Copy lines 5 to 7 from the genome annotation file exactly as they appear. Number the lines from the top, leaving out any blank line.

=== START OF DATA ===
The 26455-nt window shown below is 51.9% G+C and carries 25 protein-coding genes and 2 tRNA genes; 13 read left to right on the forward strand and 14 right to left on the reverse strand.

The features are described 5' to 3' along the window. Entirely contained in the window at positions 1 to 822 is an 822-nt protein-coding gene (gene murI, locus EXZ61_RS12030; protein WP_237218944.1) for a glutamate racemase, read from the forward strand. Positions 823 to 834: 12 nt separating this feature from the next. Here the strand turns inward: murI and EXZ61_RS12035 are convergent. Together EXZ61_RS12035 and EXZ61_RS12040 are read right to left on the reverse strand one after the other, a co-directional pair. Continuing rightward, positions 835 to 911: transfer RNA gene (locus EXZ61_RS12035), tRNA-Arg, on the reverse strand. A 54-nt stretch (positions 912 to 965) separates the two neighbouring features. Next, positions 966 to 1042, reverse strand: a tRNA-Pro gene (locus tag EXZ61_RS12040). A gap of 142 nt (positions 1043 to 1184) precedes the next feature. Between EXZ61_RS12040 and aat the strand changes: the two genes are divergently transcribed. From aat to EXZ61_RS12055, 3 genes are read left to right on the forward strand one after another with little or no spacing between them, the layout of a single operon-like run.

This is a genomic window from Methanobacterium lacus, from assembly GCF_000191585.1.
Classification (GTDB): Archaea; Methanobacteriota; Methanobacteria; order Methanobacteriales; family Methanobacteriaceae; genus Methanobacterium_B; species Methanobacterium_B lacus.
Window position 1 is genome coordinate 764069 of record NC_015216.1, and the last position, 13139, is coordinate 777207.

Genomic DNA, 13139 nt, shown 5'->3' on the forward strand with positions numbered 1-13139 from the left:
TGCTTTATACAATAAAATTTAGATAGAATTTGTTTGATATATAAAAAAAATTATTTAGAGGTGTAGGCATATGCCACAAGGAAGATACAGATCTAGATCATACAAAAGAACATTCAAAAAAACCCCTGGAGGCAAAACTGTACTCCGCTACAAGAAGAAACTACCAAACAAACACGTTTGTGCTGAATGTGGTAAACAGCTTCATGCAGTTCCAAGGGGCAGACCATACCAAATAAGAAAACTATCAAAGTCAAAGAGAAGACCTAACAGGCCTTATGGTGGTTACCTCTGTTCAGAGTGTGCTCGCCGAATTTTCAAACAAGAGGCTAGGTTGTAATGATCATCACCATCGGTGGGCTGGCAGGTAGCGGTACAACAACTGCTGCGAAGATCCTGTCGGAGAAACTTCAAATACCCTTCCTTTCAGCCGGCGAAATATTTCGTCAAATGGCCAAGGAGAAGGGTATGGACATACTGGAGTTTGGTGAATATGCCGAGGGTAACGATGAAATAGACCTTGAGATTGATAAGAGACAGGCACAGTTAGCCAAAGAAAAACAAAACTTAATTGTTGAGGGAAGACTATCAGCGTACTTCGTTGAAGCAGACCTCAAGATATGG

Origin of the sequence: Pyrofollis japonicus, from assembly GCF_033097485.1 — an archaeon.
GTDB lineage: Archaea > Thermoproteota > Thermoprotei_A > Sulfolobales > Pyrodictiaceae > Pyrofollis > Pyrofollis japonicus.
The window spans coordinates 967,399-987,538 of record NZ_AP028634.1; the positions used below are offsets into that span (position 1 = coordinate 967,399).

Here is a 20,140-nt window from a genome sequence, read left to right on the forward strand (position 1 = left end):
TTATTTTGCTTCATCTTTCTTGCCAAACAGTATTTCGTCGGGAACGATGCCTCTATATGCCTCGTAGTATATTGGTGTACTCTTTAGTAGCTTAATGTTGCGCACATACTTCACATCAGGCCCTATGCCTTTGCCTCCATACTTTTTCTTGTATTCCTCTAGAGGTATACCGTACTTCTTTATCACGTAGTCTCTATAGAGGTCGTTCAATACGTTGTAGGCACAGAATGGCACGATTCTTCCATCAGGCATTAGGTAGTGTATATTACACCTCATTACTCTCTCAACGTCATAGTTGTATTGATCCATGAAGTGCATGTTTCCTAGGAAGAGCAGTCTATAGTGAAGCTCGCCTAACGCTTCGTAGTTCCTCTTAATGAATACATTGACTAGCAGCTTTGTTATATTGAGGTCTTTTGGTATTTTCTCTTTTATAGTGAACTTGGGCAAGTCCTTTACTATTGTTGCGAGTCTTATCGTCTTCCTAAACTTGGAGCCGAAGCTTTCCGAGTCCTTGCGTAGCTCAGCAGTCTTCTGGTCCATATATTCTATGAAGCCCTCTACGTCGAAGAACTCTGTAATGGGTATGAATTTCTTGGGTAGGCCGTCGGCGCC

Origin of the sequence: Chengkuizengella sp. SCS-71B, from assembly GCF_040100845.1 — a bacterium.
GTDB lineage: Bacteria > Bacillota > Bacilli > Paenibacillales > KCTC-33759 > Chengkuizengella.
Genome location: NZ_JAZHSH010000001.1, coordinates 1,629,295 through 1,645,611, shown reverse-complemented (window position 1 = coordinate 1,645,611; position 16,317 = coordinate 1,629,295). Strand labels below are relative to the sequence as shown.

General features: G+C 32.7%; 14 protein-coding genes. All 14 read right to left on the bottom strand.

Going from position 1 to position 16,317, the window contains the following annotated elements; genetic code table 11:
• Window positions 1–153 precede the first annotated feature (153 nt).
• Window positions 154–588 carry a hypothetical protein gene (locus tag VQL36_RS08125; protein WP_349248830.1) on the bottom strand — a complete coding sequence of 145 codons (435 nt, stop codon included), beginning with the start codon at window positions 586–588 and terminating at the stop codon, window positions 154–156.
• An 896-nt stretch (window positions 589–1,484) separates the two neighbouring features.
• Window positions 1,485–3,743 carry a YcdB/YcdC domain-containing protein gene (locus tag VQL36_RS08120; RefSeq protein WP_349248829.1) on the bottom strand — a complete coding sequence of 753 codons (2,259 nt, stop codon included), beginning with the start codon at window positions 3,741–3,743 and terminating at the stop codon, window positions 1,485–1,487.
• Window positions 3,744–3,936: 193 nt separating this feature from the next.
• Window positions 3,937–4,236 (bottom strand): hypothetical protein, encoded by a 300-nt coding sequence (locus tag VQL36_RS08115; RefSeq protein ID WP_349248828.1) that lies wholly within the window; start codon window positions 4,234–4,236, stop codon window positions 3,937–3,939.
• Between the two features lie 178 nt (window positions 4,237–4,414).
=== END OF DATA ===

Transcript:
Window position 1 is genome coordinate 764069 of record NC_015216.1, and the last position, 13139, is coordinate 777207.

Genomic DNA, 13139 nt, shown 5'->3' on the forward strand with positions numbered 1-13139 from the left:
TGCTTTATACAATAAAATTTAGATAGAATTTGTTTGATATATAAAAAAAATTATTTAGAGGTGTAGGCATATGCCACAAGGAAGATACAGATCTAGATCATACAAAAGAACATTCAAAAAAACCCCTGGAGGCAAAACTGTACTCCGCTACAAGAAGAAACTACCAAACAAACACGTTTGTGCTGAATGTGGTAAACAGCTTCATGCAGTTCCAAGGGGCAGACCATACCAAATAAGAAAACTATCAAAGTCAAAGAGAAGACCTAACAGGCCTTATGGTGGTTACCTCTGTTCAGAGTGTGCTCGCCGAATTTTCAAACAAGAGGCTAGGTTGTAATGATCATCACCATCGGTGGGCTGGCAGGTAGCGGTACAACAACTGCTGCGAAGATCCTGTCGGAGAAACTTCAAATACCCTTCCTTTCAGCCGGCGAAATATTTCGTCAAATGGCCAAGGAGAAGGGTATGGACATACTGGAGTTTGGTGAATATGCCGAGGGTAACGATGAAATAGACCTTGAGATTGATAAGAGACAGGCACAGTTAGCCAAAGAAAAACAAAACTTAATTGTTGAGGGAAGACTATCAGCGTACTTCGTTGAAGCAGACCTCAAGATATGG